Erratic electricity supply upsets tourists, residents in Gangotri
Erratic electricity supply in the higher reaches of the state, especially the famous Chardham shrines, mirrors the apathy of the state government, which claims to be promoting tourism and pilgrimage on the shrine circuit in a big way, after the 2013 flash floods.dehradun Updated: Nov 07, 2015 18:28 IST
Debashish Bhattacharya, a retired banker from Kolkata, is enjoying a “candle light dinner” with his family at one of the tiny restaurants that dot the narrow road up to the Gangotri shrine in Uttarkashi district, about 300 km northeast of Dehradun.
The “romantic” lighting option, unlike the city restaurants, is not a luxury but the only option in the holy town, up in the Garhwal Mountains where electricity is as elusive as the sun that plays hide and seek amidst the clouds against the azure blue Himalayan sky.
“I’m shocked at seeing this...I hadn’t thought we’d have to face such trouble at this easily accessible hill town. We have not even been able to charge the batteries of our cameras,” said Bhattacharya.
Erratic electricity supply in the higher reaches of the state, especially the famous Chardham shrines, mirrors the apathy of the state government, which claims to be promoting tourism and pilgrimage on the shrine circuit in a big way, after the 2013 flash floods.
Gangotri - the seat of Goddess Ganga and the last road head to the river’s glacial origin, about 18 km uphill at Gomukh – is in darkness on most nights due to erratic electricity supply.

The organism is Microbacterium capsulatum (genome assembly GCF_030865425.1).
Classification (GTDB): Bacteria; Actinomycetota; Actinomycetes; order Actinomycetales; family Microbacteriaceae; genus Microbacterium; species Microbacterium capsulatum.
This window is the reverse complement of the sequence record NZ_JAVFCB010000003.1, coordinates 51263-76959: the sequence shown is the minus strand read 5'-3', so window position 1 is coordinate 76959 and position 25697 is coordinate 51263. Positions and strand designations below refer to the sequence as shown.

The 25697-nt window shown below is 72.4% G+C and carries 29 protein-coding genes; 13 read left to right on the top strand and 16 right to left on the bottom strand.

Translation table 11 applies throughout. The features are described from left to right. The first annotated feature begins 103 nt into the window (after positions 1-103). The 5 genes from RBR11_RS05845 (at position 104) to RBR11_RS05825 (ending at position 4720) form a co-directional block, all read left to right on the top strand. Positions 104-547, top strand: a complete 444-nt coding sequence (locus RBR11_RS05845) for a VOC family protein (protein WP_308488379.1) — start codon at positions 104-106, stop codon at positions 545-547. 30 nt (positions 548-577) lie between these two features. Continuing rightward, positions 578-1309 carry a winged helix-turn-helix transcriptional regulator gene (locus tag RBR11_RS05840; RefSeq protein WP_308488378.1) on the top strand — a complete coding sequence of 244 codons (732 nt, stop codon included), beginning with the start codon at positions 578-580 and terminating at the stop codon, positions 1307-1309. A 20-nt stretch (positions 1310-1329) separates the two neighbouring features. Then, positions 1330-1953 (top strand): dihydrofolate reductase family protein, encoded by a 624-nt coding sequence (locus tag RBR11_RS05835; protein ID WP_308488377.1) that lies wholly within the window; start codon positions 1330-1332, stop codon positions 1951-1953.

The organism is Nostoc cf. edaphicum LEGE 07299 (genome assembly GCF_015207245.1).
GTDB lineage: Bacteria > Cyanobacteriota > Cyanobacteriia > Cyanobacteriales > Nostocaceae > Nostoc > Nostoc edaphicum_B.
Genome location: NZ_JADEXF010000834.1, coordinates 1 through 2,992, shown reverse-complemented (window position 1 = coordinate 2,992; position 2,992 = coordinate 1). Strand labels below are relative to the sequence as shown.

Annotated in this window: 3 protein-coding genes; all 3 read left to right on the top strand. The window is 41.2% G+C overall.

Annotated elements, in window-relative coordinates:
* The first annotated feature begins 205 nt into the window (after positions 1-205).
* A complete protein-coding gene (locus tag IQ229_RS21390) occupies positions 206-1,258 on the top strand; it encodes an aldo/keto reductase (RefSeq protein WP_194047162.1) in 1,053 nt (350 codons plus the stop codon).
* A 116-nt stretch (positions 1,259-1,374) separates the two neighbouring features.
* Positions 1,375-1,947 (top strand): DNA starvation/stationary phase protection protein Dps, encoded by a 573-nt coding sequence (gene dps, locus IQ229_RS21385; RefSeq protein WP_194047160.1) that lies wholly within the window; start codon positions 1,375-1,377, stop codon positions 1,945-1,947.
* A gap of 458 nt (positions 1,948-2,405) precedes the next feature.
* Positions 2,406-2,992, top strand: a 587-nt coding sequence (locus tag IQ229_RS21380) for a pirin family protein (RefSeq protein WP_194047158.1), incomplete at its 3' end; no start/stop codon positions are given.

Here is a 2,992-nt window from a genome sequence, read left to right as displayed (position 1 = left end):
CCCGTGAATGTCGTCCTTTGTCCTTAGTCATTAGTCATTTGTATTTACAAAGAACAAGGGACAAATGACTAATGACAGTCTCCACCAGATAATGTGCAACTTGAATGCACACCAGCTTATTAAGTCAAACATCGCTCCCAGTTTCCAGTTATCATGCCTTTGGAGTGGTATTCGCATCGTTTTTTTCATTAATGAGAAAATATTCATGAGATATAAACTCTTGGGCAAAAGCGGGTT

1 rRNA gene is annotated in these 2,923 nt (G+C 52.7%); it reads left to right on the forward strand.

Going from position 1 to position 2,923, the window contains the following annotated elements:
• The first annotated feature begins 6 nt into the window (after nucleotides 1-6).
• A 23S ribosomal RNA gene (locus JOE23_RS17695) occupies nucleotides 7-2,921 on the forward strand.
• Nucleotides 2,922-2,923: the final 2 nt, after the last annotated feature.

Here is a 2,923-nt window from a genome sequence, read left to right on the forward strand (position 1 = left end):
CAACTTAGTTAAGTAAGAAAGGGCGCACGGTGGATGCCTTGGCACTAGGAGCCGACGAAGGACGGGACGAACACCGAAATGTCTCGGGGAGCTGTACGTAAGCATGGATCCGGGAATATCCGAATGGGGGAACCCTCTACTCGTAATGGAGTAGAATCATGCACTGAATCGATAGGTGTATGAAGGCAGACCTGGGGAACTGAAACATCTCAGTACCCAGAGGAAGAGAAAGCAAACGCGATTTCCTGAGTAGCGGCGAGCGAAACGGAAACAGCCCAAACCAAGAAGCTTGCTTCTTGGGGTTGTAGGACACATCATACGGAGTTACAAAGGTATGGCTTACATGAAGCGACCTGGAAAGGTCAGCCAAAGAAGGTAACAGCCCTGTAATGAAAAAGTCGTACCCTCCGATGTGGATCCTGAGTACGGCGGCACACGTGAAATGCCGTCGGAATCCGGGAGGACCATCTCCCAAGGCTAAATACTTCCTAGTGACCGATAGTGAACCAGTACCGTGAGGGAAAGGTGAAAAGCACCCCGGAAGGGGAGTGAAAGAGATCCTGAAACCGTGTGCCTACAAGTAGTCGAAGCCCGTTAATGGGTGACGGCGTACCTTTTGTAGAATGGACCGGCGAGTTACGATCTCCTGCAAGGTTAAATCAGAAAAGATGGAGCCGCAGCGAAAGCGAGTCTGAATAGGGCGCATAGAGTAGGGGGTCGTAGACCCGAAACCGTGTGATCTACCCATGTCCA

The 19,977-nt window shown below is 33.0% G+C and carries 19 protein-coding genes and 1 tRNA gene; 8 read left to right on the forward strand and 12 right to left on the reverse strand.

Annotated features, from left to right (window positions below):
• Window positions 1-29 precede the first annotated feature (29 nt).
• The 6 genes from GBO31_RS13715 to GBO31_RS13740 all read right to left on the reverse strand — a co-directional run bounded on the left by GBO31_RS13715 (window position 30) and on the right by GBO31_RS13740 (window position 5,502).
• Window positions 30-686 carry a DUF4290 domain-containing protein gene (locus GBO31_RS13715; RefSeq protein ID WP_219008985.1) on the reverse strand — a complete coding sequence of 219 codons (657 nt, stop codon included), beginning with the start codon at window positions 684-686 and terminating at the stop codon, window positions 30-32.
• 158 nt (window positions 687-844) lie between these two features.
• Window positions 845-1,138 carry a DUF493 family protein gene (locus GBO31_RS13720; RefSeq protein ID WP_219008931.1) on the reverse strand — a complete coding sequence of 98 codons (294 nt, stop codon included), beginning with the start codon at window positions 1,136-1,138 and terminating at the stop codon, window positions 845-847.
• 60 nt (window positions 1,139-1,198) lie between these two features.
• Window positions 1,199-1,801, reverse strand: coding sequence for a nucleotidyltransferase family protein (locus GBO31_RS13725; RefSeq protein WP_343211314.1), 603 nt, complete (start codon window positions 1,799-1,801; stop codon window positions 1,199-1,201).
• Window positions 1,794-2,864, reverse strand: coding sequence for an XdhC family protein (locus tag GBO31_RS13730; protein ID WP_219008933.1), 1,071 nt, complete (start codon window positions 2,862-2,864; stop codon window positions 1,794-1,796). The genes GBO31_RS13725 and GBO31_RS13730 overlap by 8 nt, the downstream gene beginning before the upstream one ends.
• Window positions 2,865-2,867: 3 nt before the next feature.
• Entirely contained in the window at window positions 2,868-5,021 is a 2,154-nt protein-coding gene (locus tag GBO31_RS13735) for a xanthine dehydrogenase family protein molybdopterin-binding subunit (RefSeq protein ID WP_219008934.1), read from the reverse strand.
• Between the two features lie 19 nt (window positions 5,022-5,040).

Erratic and inadequate power supplies have forced local hotel owners to use generators for running their businesses. “A big chunk of whatever little profits we get goes into running the generators. Without that, there’s no way to attract the tourists,” said Rai Singh Panwar, a restaurant owner.
Residents said that the power supply is erratic even in the peak pilgrimage season during the summer months, which was not only impacting the town’s hotel industry but also adding pollution to the serene hill environment.
Even when electricity is available, the voltage is low, some of them said. “At least 100 to150 litre of fuel is required every month to run the generators. It is an additional monetary burden on us,” said Rajendra Rana, a hotel manager.
Though Rana is aware of the air pollution caused by the generators, he said most hotel owners “had no other choice” as the pilgrims and tourists prefer to stay in neighboring hotels which are relatively bigger and provide uninterrupted power.
Sporadic power supply, bad road connectivity and weak telecommunication network have added to the problems of the residents, who say that recharging their mobile phones, and running other electrical appliances and gadgets is a big problem.
Last month, Ashish Semwal, a priest at the Gangotri shrine, got to know about a relative’s death only after two days. “There was no battery in my mobile. I couldn’t reach for my tauji’s (uncle’s) funeral on time,” he said.
At the root of the problem is the poor functioning of the Uttarakhand Renewable Energy Development Agency’s hydro power project at Rudragaira near the holy town, said head priest and chairman of the temple committee Bhageshwar Semwal.
“Gangotri town, which is the pride of the Himalayas, often plunges into darkness. It’s a serious problem and something should be done about it immediately and the government should look into solving the power woes of the town,” he told Hindustan Times.
“There are a few solar-powered streetlights but that’s not enough.”
The holy portal of the Gangotri shrine was opened on April 21 and is scheduled to close on November 12, a day after Diwali.